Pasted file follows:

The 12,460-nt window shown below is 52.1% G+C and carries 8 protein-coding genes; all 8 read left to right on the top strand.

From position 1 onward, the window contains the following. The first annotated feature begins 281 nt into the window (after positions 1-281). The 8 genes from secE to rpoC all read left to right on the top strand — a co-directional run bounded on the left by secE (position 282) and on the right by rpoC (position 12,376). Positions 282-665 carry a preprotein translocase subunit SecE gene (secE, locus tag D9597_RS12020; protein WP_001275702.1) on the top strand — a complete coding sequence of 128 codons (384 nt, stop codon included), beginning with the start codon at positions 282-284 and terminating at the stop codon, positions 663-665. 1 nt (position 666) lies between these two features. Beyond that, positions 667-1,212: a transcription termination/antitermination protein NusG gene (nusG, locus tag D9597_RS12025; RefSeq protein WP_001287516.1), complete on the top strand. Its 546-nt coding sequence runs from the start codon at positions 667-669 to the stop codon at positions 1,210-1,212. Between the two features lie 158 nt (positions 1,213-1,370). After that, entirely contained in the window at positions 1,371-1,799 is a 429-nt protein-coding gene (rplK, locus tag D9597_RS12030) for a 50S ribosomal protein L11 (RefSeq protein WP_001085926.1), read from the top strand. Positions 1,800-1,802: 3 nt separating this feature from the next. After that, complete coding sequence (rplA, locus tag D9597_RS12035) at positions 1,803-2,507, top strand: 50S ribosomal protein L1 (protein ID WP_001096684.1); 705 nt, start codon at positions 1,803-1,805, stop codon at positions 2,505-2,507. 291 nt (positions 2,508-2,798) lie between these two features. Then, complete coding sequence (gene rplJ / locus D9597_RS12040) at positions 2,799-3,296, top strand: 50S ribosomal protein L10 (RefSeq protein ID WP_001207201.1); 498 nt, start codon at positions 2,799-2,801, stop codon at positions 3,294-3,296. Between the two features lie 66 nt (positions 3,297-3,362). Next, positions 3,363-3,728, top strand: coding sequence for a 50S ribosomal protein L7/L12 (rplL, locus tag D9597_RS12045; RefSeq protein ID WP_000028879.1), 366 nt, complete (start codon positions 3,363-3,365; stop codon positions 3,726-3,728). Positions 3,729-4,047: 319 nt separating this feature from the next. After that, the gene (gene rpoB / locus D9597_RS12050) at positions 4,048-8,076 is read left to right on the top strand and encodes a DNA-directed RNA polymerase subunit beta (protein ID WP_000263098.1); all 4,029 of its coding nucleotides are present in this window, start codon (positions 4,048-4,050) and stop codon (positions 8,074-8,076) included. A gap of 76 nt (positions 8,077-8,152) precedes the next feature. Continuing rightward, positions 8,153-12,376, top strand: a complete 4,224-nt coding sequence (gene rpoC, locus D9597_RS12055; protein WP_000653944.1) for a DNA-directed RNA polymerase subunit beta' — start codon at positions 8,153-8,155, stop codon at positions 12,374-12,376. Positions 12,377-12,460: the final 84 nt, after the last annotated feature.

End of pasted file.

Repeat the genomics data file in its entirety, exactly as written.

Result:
The 12,460-nt window shown below is 52.1% G+C and carries 8 protein-coding genes; all 8 read left to right on the top strand.

From position 1 onward, the window contains the following. The first annotated feature begins 281 nt into the window (after positions 1-281). The 8 genes from secE to rpoC all read left to right on the top strand — a co-directional run bounded on the left by secE (position 282) and on the right by rpoC (position 12,376). Positions 282-665 carry a preprotein translocase subunit SecE gene (secE, locus tag D9597_RS12020; protein WP_001275702.1) on the top strand — a complete coding sequence of 128 codons (384 nt, stop codon included), beginning with the start codon at positions 282-284 and terminating at the stop codon, positions 663-665. 1 nt (position 666) lies between these two features. Beyond that, positions 667-1,212: a transcription termination/antitermination protein NusG gene (nusG, locus tag D9597_RS12025; RefSeq protein WP_001287516.1), complete on the top strand. Its 546-nt coding sequence runs from the start codon at positions 667-669 to the stop codon at positions 1,210-1,212. Between the two features lie 158 nt (positions 1,213-1,370). After that, entirely contained in the window at positions 1,371-1,799 is a 429-nt protein-coding gene (rplK, locus tag D9597_RS12030) for a 50S ribosomal protein L11 (RefSeq protein WP_001085926.1), read from the top strand. Positions 1,800-1,802: 3 nt separating this feature from the next. After that, complete coding sequence (rplA, locus tag D9597_RS12035) at positions 1,803-2,507, top strand: 50S ribosomal protein L1 (protein ID WP_001096684.1); 705 nt, start codon at positions 1,803-1,805, stop codon at positions 2,505-2,507. 291 nt (positions 2,508-2,798) lie between these two features. Then, complete coding sequence (gene rplJ / locus D9597_RS12040) at positions 2,799-3,296, top strand: 50S ribosomal protein L10 (RefSeq protein ID WP_001207201.1); 498 nt, start codon at positions 2,799-2,801, stop codon at positions 3,294-3,296. Between the two features lie 66 nt (positions 3,297-3,362). Next, positions 3,363-3,728, top strand: coding sequence for a 50S ribosomal protein L7/L12 (rplL, locus tag D9597_RS12045; RefSeq protein ID WP_000028879.1), 366 nt, complete (start codon positions 3,363-3,365; stop codon positions 3,726-3,728). Positions 3,729-4,047: 319 nt separating this feature from the next. After that, the gene (gene rpoB / locus D9597_RS12050) at positions 4,048-8,076 is read left to right on the top strand and encodes a DNA-directed RNA polymerase subunit beta (protein ID WP_000263098.1); all 4,029 of its coding nucleotides are present in this window, start codon (positions 4,048-4,050) and stop codon (positions 8,074-8,076) included. A gap of 76 nt (positions 8,077-8,152) precedes the next feature. Continuing rightward, positions 8,153-12,376, top strand: a complete 4,224-nt coding sequence (gene rpoC, locus D9597_RS12055; protein WP_000653944.1) for a DNA-directed RNA polymerase subunit beta' — start codon at positions 8,153-8,155, stop codon at positions 12,374-12,376. Positions 12,377-12,460: the final 84 nt, after the last annotated feature.